How do contemporary technologies shape our understanding of ourselves?
By the 1500s, automata powered by springs and gears had been devised, eventually inspiring leading thinkers such as René Descartes to assert that humans are complex machines. In the 1600s, the British philosopher Thomas Hobbes suggested that thinking arose from small mechanical motions in the brain. By the 1700s, discoveries about electricity and chemistry led to new theories of human intelligence – again, largely metaphorical in nature. In the mid-1800s, inspired by recent advances in communications, the German physicist Hermann von Helmholtz compared the brain to a telegraph. Each metaphor reflected the most advanced thinking of the era that spawned it. Predictably, just a few years after the dawn of computer technology in the 1940s, the brain was said to operate like a computer, with the role of physical hardware played by the brain itself and our thoughts serving as software.
More on this, and why the same stimulus may not lead to the same experience, at Aeon.
It’s January, so it must be time for the annual celebration of the value of the UK’s creative industries.
The UK’s creative industries are now worth a record £84.1 billion to the UK economy, figures published today reveal.
British films, music, video games, crafts and publishing are taking a lead role in driving the UK’s economic recovery, according to the latest Government statistics.
Strange (as always) to mention the creative activities with some kind of cultural or artistic bent, but not to flag up the ‘creative’ sector which accounts for almost half of that £84.1bn figure – ‘IT, Software and Computer Services’.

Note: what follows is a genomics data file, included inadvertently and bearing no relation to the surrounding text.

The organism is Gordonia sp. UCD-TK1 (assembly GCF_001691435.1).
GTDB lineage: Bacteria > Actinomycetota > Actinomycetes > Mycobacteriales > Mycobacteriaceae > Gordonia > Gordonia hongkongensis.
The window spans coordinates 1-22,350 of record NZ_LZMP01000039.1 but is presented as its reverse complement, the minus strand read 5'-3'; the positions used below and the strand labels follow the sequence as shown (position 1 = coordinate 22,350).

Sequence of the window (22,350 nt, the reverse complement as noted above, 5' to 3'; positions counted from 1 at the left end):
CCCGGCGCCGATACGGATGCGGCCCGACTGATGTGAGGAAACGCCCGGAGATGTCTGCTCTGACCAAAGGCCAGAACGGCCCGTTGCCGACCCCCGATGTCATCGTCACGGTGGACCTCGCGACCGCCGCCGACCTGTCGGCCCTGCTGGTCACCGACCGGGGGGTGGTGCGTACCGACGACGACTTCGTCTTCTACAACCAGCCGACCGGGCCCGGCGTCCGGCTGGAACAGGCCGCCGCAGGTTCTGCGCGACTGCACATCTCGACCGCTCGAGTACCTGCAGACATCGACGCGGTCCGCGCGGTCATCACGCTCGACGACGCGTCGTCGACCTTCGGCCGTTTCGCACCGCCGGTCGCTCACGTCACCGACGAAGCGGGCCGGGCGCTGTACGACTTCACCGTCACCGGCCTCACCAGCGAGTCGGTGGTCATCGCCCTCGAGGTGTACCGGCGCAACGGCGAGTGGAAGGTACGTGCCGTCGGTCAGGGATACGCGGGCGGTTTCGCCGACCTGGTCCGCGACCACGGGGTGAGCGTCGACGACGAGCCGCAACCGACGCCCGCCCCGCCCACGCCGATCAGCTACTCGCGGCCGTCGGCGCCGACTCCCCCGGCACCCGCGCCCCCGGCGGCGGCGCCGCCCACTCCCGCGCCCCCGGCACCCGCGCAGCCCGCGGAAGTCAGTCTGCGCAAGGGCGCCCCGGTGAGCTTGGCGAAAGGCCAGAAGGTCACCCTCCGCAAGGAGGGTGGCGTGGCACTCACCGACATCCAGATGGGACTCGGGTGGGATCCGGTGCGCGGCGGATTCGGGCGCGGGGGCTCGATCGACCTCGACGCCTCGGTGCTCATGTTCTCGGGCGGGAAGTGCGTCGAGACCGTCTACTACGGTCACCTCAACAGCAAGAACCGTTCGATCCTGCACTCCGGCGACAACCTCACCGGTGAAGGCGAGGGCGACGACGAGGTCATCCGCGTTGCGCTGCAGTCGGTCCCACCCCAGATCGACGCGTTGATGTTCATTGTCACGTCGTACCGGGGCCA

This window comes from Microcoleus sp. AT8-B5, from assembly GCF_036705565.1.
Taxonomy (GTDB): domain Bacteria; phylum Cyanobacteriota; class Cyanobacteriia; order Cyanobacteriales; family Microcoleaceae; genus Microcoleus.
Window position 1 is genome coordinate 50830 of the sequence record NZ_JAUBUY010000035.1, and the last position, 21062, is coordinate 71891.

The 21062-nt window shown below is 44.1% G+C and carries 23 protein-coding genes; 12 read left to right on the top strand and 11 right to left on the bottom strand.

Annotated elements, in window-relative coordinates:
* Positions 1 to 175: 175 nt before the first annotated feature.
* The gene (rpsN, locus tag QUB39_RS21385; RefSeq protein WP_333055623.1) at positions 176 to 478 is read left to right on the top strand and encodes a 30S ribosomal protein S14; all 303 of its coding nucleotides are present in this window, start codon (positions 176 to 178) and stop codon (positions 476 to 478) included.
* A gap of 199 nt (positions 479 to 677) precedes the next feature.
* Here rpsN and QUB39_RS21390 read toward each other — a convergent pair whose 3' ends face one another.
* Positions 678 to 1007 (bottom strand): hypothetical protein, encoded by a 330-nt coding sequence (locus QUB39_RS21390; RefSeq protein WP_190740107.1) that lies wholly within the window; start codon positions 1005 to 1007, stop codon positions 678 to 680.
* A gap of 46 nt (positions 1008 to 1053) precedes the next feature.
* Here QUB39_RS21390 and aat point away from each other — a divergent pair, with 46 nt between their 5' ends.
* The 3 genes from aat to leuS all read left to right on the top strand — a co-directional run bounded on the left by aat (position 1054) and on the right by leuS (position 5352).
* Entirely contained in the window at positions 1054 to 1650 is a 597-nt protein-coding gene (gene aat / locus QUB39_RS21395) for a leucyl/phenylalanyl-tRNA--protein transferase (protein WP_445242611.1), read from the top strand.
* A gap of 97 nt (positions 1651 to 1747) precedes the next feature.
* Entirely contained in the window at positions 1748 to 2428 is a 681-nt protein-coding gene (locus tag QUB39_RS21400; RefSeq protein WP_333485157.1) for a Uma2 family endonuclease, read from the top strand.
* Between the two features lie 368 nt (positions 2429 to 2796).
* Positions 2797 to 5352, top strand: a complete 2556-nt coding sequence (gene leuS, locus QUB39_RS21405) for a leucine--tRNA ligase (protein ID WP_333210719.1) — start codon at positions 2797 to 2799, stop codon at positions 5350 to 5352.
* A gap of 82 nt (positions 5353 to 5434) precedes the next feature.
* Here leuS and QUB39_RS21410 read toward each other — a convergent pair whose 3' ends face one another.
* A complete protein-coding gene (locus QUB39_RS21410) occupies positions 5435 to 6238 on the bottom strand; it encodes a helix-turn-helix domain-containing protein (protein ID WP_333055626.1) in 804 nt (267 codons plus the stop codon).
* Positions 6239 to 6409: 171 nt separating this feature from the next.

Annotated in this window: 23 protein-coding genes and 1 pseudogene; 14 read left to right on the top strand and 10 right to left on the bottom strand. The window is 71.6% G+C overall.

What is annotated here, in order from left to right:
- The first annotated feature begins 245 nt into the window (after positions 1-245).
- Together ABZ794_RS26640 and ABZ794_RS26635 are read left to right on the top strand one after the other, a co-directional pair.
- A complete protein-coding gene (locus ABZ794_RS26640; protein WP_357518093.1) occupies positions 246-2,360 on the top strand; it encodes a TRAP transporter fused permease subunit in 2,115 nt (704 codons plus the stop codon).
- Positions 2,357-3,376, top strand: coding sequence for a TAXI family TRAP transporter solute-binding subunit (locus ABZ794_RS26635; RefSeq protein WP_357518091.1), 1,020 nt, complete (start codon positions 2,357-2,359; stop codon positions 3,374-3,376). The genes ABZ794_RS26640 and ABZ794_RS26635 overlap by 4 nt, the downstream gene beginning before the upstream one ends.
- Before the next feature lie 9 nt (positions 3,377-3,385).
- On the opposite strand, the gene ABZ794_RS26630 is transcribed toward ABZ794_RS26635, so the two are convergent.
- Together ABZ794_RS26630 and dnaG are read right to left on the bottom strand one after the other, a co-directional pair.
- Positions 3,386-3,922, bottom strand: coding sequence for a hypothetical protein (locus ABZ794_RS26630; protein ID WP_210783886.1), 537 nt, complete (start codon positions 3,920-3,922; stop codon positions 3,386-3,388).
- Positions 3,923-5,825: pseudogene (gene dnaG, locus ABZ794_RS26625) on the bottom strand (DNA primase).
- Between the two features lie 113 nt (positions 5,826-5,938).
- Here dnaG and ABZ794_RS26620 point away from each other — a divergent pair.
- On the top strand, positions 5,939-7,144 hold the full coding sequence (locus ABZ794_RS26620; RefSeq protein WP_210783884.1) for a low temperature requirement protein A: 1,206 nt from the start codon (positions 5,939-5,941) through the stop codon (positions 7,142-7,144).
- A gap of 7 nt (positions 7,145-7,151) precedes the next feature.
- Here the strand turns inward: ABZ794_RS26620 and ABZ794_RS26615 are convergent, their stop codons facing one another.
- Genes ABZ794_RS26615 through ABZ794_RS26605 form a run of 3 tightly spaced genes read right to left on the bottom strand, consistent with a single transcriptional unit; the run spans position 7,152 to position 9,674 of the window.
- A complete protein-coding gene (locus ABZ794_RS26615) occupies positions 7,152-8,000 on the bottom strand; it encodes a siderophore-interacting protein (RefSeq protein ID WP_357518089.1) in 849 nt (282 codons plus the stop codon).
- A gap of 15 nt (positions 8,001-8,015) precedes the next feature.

Glenn Fleishman argues that bad data leads to a basic misunderstanding about the risks to children from strangers:
As with most crime and violence, children are exposed to the greatest risk either because of family members or their own choices.
Is the world being taken over by bigoted algorithms?
Pasquale cites a 2013 study, “Discrimination in Online Ad Delivery,” in which Harvard professor Latanya Sweeney found that black-identified names (including her own) frequently generated Google ads like “Lakisha Simmons, Arrested?” while white-identified names did not.
More on Frank Pasquale’s ‘Black Box Society’ here.
At ‘Africa Is A Country’, Siddhartha Mitter discusses Max Fisher‘s article ‘A fascinating map of the world’s most and least racially tolerant countries’, derived from World Values Survey data:
We are left with a shiny color-coded “fascinating map” on the Washington Post site that sends a strong message of Western, Anglo-Saxon moral superiority, assorted with a mystifying portrayal of the rest of the world, and accompanied by near-gibberish interpretations – all based on a methodological process that fails pretty much every standard of social-science design and data hygiene. In other words, pseudo-analysis that ends up, whether by design or by accident, playing into an ideological agenda.